One of the best things you can do is teach your marketers to think like a sales rep. It helps level the playing field and provides marketers with a heightened appreciation when they get requests from sales for specific content. Getting marketers to understand sales goals, and have their own marketing goals aligned with sales is a recipe for success.
Trust is the biggest factor that buyers consider when evaluating a salesperson with which they have never worked. Think of your LinkedIn Profile as your website, where content can be used to establish that trust. And the right content can help start a conversation. In this section of the webinar, Bernie examines two LinkedIn profiles illustrating how this is achieved.
Measure the Effectiveness of Content
Measuring the impact of content on the sales process enables you to create highly targeted content that resonates with your prospect. Understanding how your content builds expertise and trust can be achieved in a number of ways. Use data to discover:
- Who’s reading what parts of your content?
- Who’s forwarded?
- Who’s shared?
- Is the content comprehensive?
- Is it connected to the right stage of the buy-cycle?
Take Advantage of Events and Communities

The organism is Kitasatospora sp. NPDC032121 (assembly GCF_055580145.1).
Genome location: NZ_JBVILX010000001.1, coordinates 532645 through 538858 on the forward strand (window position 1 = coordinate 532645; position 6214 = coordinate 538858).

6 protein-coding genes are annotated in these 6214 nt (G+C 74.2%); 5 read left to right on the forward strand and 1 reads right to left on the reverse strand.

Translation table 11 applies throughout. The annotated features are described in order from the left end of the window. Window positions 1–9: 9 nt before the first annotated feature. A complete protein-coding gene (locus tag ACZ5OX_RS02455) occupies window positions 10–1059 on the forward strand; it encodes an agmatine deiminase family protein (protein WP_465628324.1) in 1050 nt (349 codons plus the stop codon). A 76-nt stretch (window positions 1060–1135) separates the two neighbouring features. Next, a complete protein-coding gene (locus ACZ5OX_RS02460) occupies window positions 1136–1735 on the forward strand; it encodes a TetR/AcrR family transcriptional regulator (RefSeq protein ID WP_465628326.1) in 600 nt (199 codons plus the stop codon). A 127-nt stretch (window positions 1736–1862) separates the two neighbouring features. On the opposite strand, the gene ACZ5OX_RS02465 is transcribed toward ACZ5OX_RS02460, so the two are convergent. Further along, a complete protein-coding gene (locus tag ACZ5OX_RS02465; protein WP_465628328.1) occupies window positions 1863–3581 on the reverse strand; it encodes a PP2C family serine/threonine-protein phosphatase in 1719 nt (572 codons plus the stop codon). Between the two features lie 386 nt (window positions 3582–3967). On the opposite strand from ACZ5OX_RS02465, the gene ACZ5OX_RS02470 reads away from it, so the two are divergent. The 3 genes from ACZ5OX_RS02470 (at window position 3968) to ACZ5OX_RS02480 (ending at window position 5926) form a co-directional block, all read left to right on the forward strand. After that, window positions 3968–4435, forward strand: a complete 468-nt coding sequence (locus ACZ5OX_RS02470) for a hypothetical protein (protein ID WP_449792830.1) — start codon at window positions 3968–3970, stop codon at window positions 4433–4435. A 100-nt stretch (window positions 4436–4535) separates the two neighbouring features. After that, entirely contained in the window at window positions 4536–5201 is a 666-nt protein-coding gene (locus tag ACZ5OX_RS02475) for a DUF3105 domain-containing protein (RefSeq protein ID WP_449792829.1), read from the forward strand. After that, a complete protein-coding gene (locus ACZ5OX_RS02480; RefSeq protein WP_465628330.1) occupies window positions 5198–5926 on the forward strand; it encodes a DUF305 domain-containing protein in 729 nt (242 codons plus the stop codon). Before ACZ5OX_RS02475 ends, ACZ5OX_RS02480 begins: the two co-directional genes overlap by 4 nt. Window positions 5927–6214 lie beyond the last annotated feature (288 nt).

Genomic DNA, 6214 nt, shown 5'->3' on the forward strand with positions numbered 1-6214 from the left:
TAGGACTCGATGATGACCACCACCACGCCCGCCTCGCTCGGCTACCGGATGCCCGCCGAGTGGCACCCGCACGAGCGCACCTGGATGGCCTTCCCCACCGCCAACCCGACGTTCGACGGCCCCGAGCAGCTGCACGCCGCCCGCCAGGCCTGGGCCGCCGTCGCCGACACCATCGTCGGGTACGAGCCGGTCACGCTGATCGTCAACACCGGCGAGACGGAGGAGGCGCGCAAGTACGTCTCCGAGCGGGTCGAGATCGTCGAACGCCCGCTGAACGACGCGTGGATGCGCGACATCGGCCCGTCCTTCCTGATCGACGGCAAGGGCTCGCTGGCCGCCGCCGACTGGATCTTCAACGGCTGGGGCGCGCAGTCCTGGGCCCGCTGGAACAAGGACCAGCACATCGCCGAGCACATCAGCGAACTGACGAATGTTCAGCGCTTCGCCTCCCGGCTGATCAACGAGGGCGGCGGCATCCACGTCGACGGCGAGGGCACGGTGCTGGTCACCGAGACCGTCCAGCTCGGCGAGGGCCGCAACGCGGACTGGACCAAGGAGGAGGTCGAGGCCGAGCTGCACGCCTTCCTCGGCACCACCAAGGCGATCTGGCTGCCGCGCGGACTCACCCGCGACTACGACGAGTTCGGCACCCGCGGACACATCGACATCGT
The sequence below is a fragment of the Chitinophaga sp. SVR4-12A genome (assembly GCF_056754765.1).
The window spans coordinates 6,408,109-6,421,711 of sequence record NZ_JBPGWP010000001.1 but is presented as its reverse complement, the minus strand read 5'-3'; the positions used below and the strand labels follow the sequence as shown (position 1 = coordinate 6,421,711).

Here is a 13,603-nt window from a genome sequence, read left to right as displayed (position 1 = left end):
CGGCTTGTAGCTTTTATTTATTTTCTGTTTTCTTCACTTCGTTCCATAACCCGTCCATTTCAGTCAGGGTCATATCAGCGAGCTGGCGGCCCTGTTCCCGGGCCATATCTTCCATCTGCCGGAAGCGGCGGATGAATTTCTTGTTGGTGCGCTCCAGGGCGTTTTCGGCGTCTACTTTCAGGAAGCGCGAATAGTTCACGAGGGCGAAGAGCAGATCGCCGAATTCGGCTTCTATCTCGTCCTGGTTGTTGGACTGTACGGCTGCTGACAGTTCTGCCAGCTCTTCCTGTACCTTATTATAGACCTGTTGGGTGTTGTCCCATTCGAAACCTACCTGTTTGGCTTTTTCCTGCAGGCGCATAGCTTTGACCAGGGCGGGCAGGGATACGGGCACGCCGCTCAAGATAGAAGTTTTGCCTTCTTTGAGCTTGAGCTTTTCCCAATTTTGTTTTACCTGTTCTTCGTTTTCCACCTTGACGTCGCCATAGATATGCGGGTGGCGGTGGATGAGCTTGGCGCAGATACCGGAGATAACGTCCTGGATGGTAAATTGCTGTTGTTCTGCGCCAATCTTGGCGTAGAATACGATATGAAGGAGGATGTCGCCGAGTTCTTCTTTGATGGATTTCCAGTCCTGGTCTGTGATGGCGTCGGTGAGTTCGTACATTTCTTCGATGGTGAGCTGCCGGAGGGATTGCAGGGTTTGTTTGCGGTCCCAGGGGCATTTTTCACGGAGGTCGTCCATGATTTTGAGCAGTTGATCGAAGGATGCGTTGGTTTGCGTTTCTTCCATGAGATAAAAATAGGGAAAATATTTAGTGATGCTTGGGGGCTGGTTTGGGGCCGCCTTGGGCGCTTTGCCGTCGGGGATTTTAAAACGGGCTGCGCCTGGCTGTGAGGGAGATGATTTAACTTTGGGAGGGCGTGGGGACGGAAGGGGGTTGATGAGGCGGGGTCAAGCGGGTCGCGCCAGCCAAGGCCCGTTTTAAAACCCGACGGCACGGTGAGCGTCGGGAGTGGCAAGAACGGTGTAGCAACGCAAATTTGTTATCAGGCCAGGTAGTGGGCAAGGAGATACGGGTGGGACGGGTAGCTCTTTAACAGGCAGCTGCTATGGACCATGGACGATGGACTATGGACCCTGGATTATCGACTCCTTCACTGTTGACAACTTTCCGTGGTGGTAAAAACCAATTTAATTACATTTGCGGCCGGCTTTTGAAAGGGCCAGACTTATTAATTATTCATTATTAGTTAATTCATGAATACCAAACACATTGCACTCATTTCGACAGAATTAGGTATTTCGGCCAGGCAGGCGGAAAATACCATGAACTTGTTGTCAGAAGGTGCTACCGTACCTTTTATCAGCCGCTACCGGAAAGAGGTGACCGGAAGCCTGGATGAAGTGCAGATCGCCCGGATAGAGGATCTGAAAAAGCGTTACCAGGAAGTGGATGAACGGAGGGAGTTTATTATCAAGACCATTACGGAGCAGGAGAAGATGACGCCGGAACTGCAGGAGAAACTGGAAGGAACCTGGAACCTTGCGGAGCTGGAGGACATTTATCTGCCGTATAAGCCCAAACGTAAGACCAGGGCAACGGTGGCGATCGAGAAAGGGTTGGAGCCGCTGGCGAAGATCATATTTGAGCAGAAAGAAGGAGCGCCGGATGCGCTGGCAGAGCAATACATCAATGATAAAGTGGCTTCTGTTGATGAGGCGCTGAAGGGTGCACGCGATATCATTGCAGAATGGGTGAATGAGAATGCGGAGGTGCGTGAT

Over the past few months, events and communities have blended together, offering additional possibilities. Unlike events, communities have long-term potential upon which marketers and salespeople can capitalize to start conversations. Communities can pick up where events leave off, after they’re over. They allow one to listen in to social conversations and reach out authentically at the right time, without it seeming forced or awkward. If you have a recognized subject matter expert on your team, they are best used to start conversations which can then be passed on as leads to salespeople. It’s a genuine method of lead generation that works.
How do you use LinkedIn SSI in your training?
Corey: In B2B we find that social channels are fairly weak if the campaign isn’t attached to an event with influencers.